The Rapid Relaxation Method
Ideally, RR instructions are given during the 2 or 3 minutes it takes to ensure profound topical anesthesia. When the patient is recumbent in the dental chair, generally with a dental assistant, and sometimes with one of the patient’s relatives sitting nearby, we recommend following these 6 steps to help the patient overcome dental anxiety.
1. The dentist should show the patient the reassuringly soft cotton-tipped applicator with topical anesthetic and say “This will first comfortably numb the surface,” and then apply and hold the topical anesthetic in place.
2. Assessing the patient’s overall body language is important. If the hands are clasped together, often pressing down on the solar plexus area, or firmly gripping the hand-rest, the dentist should say in a calm, slow, reassuring voice, “You might find it more comfortable if you let your arms rest loosely on the armrest.” Selective, gentle humour, such as “Please be gentle with our equipment,” when used in moderation, is sometimes appropriate and may lighten the mood. If the patient’s legs are crossed at the ankles (some patients actively press the upper ankle down firmly on the one below), saying something like “You’ll likely be more comfortable if you uncross your legs” may help. If the patient’s eyes are open, the dentist could say, “You might find it more comfortable if you close your eyes – whatever’s more comfortable for you.”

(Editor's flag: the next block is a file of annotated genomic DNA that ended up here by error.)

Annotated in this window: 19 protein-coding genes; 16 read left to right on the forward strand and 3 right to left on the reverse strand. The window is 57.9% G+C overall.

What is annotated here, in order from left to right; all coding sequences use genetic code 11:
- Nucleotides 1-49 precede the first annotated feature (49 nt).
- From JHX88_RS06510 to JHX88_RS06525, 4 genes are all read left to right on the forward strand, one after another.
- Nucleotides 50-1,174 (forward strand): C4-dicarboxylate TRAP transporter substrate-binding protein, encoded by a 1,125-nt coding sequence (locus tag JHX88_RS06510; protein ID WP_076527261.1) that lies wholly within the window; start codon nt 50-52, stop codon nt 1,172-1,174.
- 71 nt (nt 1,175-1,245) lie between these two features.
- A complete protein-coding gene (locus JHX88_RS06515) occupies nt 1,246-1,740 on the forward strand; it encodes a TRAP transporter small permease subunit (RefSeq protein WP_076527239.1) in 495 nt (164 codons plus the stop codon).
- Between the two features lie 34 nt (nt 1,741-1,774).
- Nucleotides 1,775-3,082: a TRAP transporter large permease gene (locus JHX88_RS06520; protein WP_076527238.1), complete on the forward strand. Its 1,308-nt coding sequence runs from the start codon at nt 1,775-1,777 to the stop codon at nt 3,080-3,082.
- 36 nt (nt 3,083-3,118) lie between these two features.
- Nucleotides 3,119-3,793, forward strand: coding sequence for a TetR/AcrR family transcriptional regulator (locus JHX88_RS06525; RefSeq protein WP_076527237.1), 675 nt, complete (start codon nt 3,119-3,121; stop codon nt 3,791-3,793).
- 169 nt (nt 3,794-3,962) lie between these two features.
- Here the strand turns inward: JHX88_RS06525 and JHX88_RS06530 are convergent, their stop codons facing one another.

Suggestions are less likely to evoke resistance than commands. Using the word “might” helps maintain an encouraging, rather than authoritarian tone. In our experience, no one has ever refused these instructions, nor complained after they were given.
The assistant and dentist should periodically recheck the patient’s body language. When they observe raised shoulders, a frown or white knuckles, they should gently remind the patient to relax the specific area, and if appropriate, gently touch the area.
3. Describing a simple, brief technique for relaxing can be key. The script might unfold this way: “If you like, we’ll show you how you can feel more relaxed. Scan your whole body, from head to toes, and look for any areas of tightness and tension in your muscles. As you know, this ‘guarding’ doesn’t really help. Tight muscles only make you tired and tense. You can just let your muscles relax. Let them go – just like when you’re really tired and you finally lie down in bed and feel your whole body sink into the mattress – allow your body to sink into the chair, completely relaxed, soft, floppy, like a baby or a puppy (Fig. 2).”